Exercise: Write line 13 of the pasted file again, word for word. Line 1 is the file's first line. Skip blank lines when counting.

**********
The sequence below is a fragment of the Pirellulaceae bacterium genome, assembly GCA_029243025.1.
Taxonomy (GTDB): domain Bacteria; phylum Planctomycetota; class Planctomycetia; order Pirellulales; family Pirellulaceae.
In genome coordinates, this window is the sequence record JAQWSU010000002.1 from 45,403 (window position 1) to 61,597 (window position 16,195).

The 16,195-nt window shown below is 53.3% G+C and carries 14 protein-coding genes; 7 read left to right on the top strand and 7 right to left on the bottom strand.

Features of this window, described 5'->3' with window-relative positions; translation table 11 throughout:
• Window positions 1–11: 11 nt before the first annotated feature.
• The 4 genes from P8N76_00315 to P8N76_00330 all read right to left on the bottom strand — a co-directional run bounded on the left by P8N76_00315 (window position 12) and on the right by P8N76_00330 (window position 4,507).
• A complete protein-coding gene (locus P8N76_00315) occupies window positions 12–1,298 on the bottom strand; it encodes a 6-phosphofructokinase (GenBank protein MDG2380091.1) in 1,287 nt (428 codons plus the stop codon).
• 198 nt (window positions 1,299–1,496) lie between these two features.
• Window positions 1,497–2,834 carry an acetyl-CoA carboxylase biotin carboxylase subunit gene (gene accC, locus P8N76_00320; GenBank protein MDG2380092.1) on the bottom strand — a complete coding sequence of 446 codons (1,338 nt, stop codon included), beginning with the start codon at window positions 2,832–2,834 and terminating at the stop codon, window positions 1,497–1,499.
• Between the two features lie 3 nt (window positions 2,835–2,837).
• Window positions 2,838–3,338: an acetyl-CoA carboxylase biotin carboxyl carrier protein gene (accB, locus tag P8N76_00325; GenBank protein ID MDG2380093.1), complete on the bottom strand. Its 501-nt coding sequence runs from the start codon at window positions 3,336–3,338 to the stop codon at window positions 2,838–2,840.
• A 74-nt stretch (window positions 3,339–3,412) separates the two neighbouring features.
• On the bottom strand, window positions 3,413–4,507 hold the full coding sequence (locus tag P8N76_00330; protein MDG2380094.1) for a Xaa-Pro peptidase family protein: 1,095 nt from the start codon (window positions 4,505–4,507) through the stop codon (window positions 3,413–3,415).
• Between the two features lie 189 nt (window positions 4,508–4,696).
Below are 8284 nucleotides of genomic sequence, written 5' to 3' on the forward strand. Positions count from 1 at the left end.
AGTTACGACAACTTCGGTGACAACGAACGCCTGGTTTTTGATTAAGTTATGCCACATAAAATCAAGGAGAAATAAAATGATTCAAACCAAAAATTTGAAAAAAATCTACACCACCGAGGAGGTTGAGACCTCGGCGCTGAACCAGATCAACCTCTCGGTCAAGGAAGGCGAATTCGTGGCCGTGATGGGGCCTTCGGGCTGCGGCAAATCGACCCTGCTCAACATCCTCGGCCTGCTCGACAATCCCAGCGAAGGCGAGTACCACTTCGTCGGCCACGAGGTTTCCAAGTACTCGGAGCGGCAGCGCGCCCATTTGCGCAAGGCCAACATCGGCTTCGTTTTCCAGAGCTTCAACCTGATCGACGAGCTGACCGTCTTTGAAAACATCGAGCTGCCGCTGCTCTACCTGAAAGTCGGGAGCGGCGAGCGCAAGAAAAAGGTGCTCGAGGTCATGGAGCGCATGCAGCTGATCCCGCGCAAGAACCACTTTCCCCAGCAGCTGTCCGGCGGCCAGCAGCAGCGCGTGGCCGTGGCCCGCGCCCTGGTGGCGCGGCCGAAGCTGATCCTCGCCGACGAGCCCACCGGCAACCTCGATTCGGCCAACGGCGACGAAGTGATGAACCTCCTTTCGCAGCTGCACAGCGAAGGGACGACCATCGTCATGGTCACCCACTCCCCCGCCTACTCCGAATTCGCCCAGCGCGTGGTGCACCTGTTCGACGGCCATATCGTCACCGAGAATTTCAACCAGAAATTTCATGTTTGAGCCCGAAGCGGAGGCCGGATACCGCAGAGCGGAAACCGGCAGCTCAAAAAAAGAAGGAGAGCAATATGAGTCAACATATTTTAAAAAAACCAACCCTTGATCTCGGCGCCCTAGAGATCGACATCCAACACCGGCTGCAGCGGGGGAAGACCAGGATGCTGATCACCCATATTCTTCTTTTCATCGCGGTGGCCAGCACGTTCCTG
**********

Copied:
• A 74-nt stretch (window positions 3,339–3,412) separates the two neighbouring features.